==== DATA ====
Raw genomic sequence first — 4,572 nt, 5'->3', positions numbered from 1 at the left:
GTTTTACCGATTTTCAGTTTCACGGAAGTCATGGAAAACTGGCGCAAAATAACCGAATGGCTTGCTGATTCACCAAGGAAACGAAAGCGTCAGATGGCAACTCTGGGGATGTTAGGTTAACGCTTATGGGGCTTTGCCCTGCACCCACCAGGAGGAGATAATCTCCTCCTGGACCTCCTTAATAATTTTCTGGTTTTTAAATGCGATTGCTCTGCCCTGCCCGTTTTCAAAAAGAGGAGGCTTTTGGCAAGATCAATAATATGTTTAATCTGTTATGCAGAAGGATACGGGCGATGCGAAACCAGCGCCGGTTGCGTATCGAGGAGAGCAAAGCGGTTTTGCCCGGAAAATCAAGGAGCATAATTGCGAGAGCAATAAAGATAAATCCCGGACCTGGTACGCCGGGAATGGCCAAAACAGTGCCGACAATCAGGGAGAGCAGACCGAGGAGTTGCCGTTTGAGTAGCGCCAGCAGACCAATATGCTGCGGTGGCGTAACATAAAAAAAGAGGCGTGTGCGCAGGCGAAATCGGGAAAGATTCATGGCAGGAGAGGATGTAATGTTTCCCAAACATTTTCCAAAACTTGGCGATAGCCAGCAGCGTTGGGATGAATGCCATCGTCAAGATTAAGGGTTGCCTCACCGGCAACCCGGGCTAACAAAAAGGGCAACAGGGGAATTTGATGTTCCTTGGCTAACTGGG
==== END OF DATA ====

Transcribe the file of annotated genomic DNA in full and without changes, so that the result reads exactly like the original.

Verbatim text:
Raw genomic sequence first — 4,572 nt, 5'->3', positions numbered from 1 at the left:
GTTTTACCGATTTTCAGTTTCACGGAAGTCATGGAAAACTGGCGCAAAATAACCGAATGGCTTGCTGATTCACCAAGGAAACGAAAGCGTCAGATGGCAACTCTGGGGATGTTAGGTTAACGCTTATGGGGCTTTGCCCTGCACCCACCAGGAGGAGATAATCTCCTCCTGGACCTCCTTAATAATTTTCTGGTTTTTAAATGCGATTGCTCTGCCCTGCCCGTTTTCAAAAAGAGGAGGCTTTTGGCAAGATCAATAATATGTTTAATCTGTTATGCAGAAGGATACGGGCGATGCGAAACCAGCGCCGGTTGCGTATCGAGGAGAGCAAAGCGGTTTTGCCCGGAAAATCAAGGAGCATAATTGCGAGAGCAATAAAGATAAATCCCGGACCTGGTACGCCGGGAATGGCCAAAACAGTGCCGACAATCAGGGAGAGCAGACCGAGGAGTTGCCGTTTGAGTAGCGCCAGCAGACCAATATGCTGCGGTGGCGTAACATAAAAAAAGAGGCGTGTGCGCAGGCGAAATCGGGAAAGATTCATGGCAGGAGAGGATGTAATGTTTCCCAAACATTTTCCAAAACTTGGCGATAGCCAGCAGCGTTGGGATGAATGCCATCGTCAAGATTAAGGGTTGCCTCACCGGCAACCCGGGCTAACAAAAAGGGCAACAGGGGAATTTGATGTTCCTTGGCTAACTGGG